We sat down to talk with Dr Ian Moffat, Senior Research Fellow in Archaeological Science, about his work mapping unmarked graves in pioneer cemeteries, and studying how climate change affected early human existence.
What made you decide to work in the research field?
I was a curious kid who loved travel, reading and being outside, so after studying geology as an undergraduate, a research career seemed like a great fit.
What is your current research about?
I’m studying the climate records contained within sediments found in archaeological caves housing the earliest evidence of human evolution. This “dirt” often gets ignored but if we map how it is distributed under the surface and measure its chemical composition, it can provide lots of information about what the environment was like when it was laid down. We know that our ancestors faced significant changes in climate over the past few million years, but it has been difficult to directly assess the impact because good climate records are rarely preserved in archaeological sites. I hope my research can change that.
How will it benefit the wider community?
Humans will have to adapt to significant climate change in the future, so my research can help us to look to how our ancestors dealt with this issue. It could provide a roadmap for what might and might not work. Also, studying human evolution is a great way to get people interested in science, so hopefully my work will inspire someone else’s interest in archaeology, geology, chemistry or physics.
What has been your proudest moment as a researcher?
I’ve done a lot of collaborative work with community groups to map unmarked graves, particularly in historic cemeteries. Graves are a tangible record of a history but, over time, many headstones and maps get lost, so we can lose important links to the past. I’ve been very proud to make cutting edge science available to help communities find graves and answer questions about their local heritage.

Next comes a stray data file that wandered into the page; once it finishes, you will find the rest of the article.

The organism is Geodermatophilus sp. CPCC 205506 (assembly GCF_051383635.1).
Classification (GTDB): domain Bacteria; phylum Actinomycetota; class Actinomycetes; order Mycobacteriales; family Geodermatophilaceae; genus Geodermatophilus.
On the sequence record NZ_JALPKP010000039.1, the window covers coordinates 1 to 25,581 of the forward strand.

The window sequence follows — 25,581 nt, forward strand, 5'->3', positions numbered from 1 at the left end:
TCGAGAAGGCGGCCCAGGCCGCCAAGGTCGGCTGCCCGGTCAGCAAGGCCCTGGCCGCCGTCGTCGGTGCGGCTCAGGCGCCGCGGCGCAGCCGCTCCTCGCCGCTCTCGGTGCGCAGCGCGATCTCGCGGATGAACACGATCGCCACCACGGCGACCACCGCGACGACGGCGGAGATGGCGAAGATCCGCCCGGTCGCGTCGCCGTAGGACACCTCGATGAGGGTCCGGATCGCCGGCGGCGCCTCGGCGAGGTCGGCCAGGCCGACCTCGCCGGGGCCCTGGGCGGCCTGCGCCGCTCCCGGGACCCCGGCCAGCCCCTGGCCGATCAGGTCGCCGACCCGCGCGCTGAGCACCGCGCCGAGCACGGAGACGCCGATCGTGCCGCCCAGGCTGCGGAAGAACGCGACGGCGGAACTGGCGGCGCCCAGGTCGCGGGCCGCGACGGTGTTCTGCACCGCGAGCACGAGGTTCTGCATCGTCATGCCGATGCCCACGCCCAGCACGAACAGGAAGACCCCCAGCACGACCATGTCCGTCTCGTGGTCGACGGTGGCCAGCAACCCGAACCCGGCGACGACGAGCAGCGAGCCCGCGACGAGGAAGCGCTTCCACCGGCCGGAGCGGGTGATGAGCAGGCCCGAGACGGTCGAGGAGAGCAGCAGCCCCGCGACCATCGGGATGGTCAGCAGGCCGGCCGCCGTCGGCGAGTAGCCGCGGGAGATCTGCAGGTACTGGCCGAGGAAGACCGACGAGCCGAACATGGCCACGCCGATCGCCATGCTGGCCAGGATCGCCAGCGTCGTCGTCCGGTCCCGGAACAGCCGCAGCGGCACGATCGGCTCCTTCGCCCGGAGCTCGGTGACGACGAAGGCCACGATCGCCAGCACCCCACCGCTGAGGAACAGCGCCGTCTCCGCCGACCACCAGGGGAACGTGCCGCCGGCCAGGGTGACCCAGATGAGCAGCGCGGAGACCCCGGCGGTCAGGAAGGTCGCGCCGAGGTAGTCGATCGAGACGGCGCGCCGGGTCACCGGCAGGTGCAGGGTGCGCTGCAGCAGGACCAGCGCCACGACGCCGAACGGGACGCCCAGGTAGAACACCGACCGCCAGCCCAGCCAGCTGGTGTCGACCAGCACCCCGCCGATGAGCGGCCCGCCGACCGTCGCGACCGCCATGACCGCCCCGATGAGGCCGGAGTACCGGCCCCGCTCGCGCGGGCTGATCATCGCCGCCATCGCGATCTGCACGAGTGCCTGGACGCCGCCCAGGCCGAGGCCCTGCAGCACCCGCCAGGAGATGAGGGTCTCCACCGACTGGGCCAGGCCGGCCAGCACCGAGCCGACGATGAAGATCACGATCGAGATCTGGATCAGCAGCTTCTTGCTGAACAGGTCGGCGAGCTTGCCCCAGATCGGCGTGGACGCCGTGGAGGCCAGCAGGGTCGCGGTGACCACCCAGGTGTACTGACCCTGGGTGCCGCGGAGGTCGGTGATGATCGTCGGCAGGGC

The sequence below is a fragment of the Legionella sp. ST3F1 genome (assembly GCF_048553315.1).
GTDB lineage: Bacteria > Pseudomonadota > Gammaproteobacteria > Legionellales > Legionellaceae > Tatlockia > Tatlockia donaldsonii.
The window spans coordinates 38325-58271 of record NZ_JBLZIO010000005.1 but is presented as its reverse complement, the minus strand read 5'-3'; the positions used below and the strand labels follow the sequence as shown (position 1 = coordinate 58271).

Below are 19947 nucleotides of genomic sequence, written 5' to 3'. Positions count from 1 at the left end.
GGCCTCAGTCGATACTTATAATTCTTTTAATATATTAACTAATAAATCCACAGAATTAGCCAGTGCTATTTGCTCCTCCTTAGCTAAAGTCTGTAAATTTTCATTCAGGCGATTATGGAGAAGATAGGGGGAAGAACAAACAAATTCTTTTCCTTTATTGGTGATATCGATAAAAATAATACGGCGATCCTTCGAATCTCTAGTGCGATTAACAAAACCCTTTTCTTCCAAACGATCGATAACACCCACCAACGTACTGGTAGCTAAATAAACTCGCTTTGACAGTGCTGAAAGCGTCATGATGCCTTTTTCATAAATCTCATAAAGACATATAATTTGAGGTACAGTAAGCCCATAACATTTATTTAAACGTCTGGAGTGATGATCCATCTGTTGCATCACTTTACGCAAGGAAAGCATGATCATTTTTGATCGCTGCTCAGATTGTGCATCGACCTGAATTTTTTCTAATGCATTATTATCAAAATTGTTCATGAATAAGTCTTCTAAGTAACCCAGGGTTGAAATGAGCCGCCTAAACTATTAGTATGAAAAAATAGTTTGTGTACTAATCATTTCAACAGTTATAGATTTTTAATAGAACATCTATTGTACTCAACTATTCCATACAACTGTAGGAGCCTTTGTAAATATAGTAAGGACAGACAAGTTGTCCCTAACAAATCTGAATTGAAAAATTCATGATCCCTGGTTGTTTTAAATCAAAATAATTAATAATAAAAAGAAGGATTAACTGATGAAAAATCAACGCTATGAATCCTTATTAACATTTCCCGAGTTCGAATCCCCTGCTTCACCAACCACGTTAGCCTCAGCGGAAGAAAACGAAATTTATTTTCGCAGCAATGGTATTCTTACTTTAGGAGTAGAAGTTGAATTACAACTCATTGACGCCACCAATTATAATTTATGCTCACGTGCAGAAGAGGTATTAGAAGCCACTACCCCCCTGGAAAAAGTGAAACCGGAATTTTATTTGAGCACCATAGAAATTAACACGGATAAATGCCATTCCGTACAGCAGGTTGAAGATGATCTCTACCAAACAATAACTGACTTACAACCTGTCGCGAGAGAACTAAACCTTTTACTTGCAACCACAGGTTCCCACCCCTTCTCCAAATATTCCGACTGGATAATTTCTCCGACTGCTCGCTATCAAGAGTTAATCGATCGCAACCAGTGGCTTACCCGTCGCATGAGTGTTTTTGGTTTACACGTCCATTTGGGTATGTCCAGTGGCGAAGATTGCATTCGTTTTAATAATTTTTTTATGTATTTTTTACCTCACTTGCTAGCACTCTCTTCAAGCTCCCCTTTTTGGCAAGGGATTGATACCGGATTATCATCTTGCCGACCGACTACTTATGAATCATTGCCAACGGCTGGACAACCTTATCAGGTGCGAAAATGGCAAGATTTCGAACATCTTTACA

What has been your most challenging moment as a researcher?
Every field researcher has endured their share of stomach bugs, weeks without showers and equipment failures, but my biggest challenging was to sing an Australian song for local villagers on the Mongolian steppe. Their applause for my rendition of “Waltzing Matilda” was enthusiastic, but probably only because the awful noise coming out of my mouth had stopped.
What does a normal day look like for you?
I’m not sure I know what a normal day looks like. I spend a third of my time doing fieldwork all over the world, another third analysing results in the lab and a third in the office writing results. I absolutely love this variety rather than doing the same thing day after day.
If there is one piece of advice you could impart on future researchers and university students, what would it be?
Work as hard as you can. I’ve often worked all night, missed important events or survived on nothing other than ramen, but it’s worth it to work in a field that I love.